June 6, 2017 08:30 CDT

Consensus Actual Previous
Quarter over Quarter 0.2% 0.3% 1.1%
Year over Year 1.6% 1.7% 2.4%

Australia's gross domestic product grew by 0.3 percent on the quarter in the three months to March, slowing from an increase of 1.1 percent in the three months to December. This was just above the consensus forecast for an increase of 0.2 percent. Year-on-year growth in GDP also slowed from 2.4 percent in the three months to December to 1.7 percent in the three months to March, also just beating the consensus forecast of 1.6 percent. This is the weakest year-on-year growth recorded since 2009 in the wake of the global financial crisis.

This slowdown in growth was mainly driven by investment spending and net exports. Consumption spending rose 0.6 percent on the quarter and 2.5 percent on the year in the three months to March, down from 0.7 percent and 2.8 percent in the three months to December. Growth in investment spending slowed from an increase of 2.6 percent on the quarter in the three months to December to a decline of 0.6 percent in the three months to March, with year-on-year growth moderating from a fall of 0.1 percent to a drop of 0.4 percent. Investment in dwellings was particularly weak, down 4.4 percent on the quarter. Net exports, meanwhile made a negative contribution to quarter-on-quarter headline growth of 0.7 percentage points in the three months to March after a making a positive contribution of 0.2 percentage points in the three months to December.

Nominal GDP rose 2.3 percent on the quarter in the three months to March, with higher commodity prices providing much of the momentum. Higher commodity prices also helped to push Australia's terms of trade up 6.6 percent on the quarter and 24.8 percent on the year.

The drop in GDP growth reported today was widely anticipated, with previously released balance of payments and public finances data pointing in this direction. In the statement accompanying their decision to leave policy rates on hold this week, officials at the Reserve Bank of Australia noted that a slower expansion was likely in the three months to March, consistent with recent "quarter-to-quarter variation in the growth figures".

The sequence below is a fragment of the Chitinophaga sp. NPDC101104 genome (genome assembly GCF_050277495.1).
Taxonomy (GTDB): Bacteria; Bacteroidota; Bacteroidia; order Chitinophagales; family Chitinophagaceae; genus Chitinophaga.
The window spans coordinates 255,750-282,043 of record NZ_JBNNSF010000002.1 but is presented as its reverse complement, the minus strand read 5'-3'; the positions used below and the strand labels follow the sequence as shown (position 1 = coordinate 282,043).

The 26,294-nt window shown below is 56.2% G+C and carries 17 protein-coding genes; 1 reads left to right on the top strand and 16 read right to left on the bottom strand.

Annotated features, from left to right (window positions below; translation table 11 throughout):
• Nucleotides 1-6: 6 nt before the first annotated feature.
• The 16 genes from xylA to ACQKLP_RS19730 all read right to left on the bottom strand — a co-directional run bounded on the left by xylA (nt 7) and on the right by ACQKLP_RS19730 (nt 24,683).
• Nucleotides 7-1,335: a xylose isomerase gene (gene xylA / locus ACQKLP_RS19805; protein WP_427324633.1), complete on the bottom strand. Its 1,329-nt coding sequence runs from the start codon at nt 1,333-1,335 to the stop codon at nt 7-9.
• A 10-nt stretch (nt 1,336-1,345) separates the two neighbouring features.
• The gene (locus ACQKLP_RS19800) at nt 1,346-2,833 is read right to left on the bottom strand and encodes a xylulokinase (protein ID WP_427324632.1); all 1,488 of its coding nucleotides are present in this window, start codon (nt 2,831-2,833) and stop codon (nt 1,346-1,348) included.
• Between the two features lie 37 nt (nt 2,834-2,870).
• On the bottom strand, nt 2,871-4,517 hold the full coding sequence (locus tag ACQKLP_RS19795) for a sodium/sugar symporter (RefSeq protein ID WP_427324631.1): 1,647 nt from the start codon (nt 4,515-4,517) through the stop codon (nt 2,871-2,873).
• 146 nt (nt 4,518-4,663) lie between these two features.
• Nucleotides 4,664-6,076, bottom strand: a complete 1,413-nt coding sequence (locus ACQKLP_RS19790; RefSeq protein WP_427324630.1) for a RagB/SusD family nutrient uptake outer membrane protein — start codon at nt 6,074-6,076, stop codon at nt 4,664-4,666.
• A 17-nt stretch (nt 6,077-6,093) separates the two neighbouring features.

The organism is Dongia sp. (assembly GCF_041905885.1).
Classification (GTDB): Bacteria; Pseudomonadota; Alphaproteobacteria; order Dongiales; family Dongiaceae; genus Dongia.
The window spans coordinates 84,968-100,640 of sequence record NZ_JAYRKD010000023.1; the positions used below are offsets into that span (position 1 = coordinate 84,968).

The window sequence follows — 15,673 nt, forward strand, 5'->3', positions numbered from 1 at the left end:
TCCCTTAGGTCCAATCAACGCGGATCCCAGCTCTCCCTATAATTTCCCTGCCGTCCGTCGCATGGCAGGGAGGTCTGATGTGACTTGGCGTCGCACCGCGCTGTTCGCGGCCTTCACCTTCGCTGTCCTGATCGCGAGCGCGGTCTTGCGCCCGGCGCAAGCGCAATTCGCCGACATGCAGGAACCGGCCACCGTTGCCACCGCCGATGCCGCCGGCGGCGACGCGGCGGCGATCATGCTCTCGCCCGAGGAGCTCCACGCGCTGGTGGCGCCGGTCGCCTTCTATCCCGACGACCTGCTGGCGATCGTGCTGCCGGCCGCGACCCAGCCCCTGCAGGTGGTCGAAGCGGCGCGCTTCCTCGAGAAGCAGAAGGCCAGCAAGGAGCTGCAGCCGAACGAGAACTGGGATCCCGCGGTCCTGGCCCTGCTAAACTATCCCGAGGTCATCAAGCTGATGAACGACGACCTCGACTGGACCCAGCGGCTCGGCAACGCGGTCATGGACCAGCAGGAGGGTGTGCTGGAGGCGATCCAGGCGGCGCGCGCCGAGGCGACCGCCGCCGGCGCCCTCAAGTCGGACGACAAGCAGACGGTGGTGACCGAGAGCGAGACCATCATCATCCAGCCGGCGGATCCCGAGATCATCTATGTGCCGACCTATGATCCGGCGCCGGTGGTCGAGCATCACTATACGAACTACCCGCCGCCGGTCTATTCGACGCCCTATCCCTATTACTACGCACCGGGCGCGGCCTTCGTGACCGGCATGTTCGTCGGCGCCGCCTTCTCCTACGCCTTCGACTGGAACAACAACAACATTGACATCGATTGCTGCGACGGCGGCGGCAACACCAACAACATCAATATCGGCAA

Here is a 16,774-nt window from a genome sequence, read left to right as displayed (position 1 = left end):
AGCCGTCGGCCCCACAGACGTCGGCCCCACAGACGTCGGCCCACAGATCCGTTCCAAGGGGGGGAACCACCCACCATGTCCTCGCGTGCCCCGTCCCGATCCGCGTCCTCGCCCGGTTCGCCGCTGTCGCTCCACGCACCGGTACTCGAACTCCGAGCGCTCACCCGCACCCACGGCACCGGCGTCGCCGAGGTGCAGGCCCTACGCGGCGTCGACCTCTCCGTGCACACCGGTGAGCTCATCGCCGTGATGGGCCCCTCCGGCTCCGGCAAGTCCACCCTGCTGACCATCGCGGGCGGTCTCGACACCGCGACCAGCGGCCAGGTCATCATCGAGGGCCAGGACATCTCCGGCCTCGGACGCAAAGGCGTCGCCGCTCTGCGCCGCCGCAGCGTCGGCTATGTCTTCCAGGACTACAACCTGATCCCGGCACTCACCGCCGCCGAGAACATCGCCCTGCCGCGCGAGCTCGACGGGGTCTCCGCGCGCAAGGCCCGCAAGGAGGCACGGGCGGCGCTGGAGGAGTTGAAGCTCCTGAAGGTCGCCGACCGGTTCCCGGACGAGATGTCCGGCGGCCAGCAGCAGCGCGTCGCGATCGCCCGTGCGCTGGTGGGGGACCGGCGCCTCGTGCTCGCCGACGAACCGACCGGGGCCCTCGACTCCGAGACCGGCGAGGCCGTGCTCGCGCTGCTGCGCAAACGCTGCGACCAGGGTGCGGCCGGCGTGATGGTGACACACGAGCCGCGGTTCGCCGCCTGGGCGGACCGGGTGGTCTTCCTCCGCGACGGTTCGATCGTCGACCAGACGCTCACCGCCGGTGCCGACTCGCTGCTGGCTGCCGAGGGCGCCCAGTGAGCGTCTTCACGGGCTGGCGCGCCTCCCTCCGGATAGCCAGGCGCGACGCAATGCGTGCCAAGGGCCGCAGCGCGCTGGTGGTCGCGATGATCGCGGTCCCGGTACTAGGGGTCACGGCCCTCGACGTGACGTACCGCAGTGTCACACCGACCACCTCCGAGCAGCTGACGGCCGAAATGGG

Looking ahead, however, officials continue to forecast a gradual increase in economic growth to just over 3.0 percent over the next two years. This confidence partly reflects their assessment that the transition to lower levels of mining investment that has impacted headline GDP growth in recent years is now "almost complete". This suggests that the drop in GDP growth shown in today's report will have relatively little impact on upcoming policy decisions.

Gross domestic product (GDP) is the broadest measure of aggregate economic activity and encompasses every sector of the economy and is usually released early in the third month after the reference period.

GDP is the all-inclusive measure of economic activity. Investors need to closely track the economy because it usually dictates how investments will perform. Stock market Investors like to see healthy economic growth because robust business activity translates to higher corporate profits. The GDP report contains a treasure-trove of information which not only paints an image of the overall economy, but tells investors about important trends within the big picture. These data, which follow the international classification system (SNA93), are readily comparable to other industrialized countries. GDP components such as consumer spending, business and residential investment, and price (inflation) indexes illuminate the economy's undercurrents, which can translate to investment opportunities and guidance in managing a portfolio.

Each financial market reacts differently to GDP data because of their focus. For example, equity market participants cheer healthy economic growth because it improves the corporate profit outlook while weak growth generally means anemic earnings. Equities generally drop on disappointing growth and climb on good growth prospects.

Bond or fixed income markets are contrarians. They prefer weak growth so that there is less of a chance of higher central bank interest rates and inflation. When GDP growth is poor or negative it indicates anemic or negative economic activity. Bond prices will rise and interest rates will fall. When growth is positive and good, interest rates will be higher and bond prices lower.